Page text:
editors letterTHE Member for Flinders, Greg Hunt, who includes among his constituents the people of Phillip Island, the Western Port towns and a large slab of the Bass Coast Shire, has the potential and the capacity to go all the way in Australian politics.
But he also knows his quest for higher honours would look pretty silly if he lost his own seat.
Which is why he is always very accessible, certainly to this newspaper anyway, when an issue arises as it did last week.
The issue was and remains Landcare and the fact that Mr Hunt, as the Environment Minister, has assumed a key role in the funding of local Landcare Groups as a result of a major shuffling of Landcare funding in the Federal Budget.
But, unfortunately for local Landcare Networks and their groups, the only information they were privy to was that the Budget had savagely cut $484 million from Landcare funding, allocated through the Agriculture Department.
They feared it would mean no funding for the small grants programs their network coordinators and facilitators rely on to deliver the dozens of weeds, tree-planting, fencing and land management projects in co-operation with local farmers, volunteers and community groups.
The government had failed to tell anyone if anything was in place to take over, what form it might take, how much money would be available and when it would be rolled out.
With 12 people employed by the Bass Coast Landcare Network alone, no new grants coming in and a huge list of priority local projects needing attention, they were understandably worried.
They’ve got mortgages, kids at school and food to be put on the table as well.
On Thursday, May 29 we learned that it had taken Western Australian Greens Senator, Rachel Siewert, to force government Agriculture officials to admit that there would no longer be any small grant funding for the nation’s 6000 Landcare groups, the main environmental interface between farmers and the government.
We put the information up on our website.
It looked serious until Mr Hunt phoned the Sentinel-Times, a little hot under the collar it must be said, and told us that it was always intended that the small grants program for Landcare would continue.
Its rollout, he claimed, was only being delayed to provide time for community consultation. But who knew?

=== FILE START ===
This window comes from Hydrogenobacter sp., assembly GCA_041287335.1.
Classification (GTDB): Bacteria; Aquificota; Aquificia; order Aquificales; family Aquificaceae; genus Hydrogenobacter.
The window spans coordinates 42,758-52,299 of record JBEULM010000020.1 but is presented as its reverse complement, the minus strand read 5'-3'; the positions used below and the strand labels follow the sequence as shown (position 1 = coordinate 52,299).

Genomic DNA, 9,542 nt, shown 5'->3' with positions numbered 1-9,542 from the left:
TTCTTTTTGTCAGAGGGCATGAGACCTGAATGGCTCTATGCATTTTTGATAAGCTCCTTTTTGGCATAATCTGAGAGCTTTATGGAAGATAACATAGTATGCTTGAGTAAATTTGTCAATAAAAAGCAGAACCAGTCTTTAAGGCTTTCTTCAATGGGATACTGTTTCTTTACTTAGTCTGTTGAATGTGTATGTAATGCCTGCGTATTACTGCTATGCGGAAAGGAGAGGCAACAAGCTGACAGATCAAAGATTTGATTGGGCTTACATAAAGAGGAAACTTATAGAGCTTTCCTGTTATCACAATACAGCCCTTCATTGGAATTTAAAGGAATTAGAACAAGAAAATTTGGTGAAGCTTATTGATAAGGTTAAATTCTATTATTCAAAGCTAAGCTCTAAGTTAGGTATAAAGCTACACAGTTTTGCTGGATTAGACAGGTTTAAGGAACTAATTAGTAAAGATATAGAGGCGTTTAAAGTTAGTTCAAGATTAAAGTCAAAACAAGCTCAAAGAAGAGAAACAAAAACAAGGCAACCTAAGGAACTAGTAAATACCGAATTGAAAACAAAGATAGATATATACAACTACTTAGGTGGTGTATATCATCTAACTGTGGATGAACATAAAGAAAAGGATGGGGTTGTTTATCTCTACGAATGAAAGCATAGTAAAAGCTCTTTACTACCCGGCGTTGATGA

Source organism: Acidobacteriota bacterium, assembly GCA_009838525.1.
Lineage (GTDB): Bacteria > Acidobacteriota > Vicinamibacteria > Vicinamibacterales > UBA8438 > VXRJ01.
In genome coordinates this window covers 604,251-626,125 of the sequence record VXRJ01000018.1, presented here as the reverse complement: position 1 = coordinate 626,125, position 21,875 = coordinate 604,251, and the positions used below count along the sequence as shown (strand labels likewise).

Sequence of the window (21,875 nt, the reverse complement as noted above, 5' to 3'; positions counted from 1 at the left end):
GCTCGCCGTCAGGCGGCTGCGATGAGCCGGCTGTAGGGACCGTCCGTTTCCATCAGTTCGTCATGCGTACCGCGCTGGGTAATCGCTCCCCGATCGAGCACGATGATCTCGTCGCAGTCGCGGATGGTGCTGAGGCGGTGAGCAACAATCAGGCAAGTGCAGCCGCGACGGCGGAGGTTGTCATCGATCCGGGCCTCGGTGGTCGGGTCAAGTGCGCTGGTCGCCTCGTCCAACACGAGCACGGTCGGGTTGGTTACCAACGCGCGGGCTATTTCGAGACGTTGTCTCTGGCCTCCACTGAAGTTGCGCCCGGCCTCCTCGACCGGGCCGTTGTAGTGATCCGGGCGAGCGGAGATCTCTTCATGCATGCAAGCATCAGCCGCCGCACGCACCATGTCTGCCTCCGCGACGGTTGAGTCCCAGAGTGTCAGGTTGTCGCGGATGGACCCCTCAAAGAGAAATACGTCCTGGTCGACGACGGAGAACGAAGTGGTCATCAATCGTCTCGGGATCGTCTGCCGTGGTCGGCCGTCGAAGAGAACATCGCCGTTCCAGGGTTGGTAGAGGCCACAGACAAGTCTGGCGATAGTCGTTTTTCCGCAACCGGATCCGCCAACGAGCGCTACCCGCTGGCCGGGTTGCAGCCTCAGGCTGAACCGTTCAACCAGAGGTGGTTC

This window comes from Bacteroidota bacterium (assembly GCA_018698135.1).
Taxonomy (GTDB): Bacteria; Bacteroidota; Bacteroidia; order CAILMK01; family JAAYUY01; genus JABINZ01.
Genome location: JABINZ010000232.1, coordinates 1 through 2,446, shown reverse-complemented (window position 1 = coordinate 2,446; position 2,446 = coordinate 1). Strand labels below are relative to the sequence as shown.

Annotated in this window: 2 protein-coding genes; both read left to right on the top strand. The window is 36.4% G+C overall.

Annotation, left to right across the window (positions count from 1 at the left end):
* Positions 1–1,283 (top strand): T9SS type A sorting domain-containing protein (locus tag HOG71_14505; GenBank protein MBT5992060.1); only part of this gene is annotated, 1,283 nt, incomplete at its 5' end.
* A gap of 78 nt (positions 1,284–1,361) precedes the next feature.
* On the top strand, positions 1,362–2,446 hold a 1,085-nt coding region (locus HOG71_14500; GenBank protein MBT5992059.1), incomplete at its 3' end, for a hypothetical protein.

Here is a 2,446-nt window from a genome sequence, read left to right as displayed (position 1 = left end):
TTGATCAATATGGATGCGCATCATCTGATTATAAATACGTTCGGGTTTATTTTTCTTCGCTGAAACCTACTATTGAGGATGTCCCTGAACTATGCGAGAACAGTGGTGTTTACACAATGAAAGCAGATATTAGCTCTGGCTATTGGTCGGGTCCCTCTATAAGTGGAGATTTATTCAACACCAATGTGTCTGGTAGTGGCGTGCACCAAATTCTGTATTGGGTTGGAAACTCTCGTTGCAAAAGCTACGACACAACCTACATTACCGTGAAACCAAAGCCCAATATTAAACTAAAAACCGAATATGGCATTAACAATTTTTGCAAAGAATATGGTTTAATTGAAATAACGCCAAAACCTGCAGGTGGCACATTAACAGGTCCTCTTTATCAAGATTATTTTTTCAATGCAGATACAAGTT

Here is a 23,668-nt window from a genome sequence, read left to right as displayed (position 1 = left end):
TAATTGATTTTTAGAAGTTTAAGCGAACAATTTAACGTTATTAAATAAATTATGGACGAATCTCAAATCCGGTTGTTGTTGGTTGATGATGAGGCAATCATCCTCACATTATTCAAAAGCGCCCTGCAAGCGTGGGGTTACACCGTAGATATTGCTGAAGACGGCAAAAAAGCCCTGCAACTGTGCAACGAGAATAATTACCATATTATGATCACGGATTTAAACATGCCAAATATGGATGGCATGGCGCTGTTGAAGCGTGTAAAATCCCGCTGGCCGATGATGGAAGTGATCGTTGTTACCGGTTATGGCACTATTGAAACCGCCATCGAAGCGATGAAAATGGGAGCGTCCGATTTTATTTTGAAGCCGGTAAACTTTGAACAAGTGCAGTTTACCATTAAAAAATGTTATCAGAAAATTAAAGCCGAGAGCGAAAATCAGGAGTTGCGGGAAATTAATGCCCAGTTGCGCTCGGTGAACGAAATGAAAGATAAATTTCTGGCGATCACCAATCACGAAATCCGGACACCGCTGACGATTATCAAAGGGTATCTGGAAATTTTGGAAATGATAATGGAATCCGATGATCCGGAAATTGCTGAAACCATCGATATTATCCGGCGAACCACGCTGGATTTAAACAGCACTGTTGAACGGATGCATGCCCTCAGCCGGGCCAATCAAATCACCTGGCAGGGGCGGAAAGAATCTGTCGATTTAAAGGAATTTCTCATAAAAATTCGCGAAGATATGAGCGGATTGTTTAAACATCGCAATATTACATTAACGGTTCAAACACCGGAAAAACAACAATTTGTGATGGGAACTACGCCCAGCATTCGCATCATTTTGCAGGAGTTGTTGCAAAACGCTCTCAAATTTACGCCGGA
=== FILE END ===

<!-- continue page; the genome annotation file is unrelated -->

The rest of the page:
We gave his office an earlier chance to comment but they came back with some lame response about the design of the National Landcare Programme being well underway with public consultation due to commence shortly.
He couldn’t or wouldn’t say whether there would be more or less funding made available, whether projects funded would be slanted more to ‘environmental’ works than those which would benefit ‘agriculture’ and ultimately whether local Landcare Groups would be better or worse off.
The fact is that as a PR exercise, the change has been a disaster.
Clearly government departments knew what was going on but due to the potential for negative publicity, no one was saying anything.
Mr Hunt said it was a pre-election commitment (promise?) to keep the small grants program going, but in light of other pre-Budget promises, who could be sure what would happen?
With more than 6000 Landcare groups Australia-wide and 100s of thousands of volunteers it was incumbent on the government to tell people what was going on before they cut $484 million in funding from their lifeline.
It’s just plain stupid not to do so where such a well-loved program as Landcare is involved.
And those with experience in these areas know the much-vaunted Green Army initiative isn’t going to do the job.
For one thing they have a dramatically lower success rate with tree planting.
It has been hinted that too much Landcare money is being lost in administration and that may be so, but the extent of that should also be revealed. We doubt it’s a local Landcare issue.
There may well be a good story to tell about the changes to Landcare funding (there may not) but surely it’s a core issue for a Liberal-National Government and should have been better handled.
The supply of information has emerged as the greatest problem for the Abbott-Truss Government, and at the risk of being accused of self-interest, there are times when using advertising for the genuine delivery of important information should be seen as an investment by the government rather than a cost.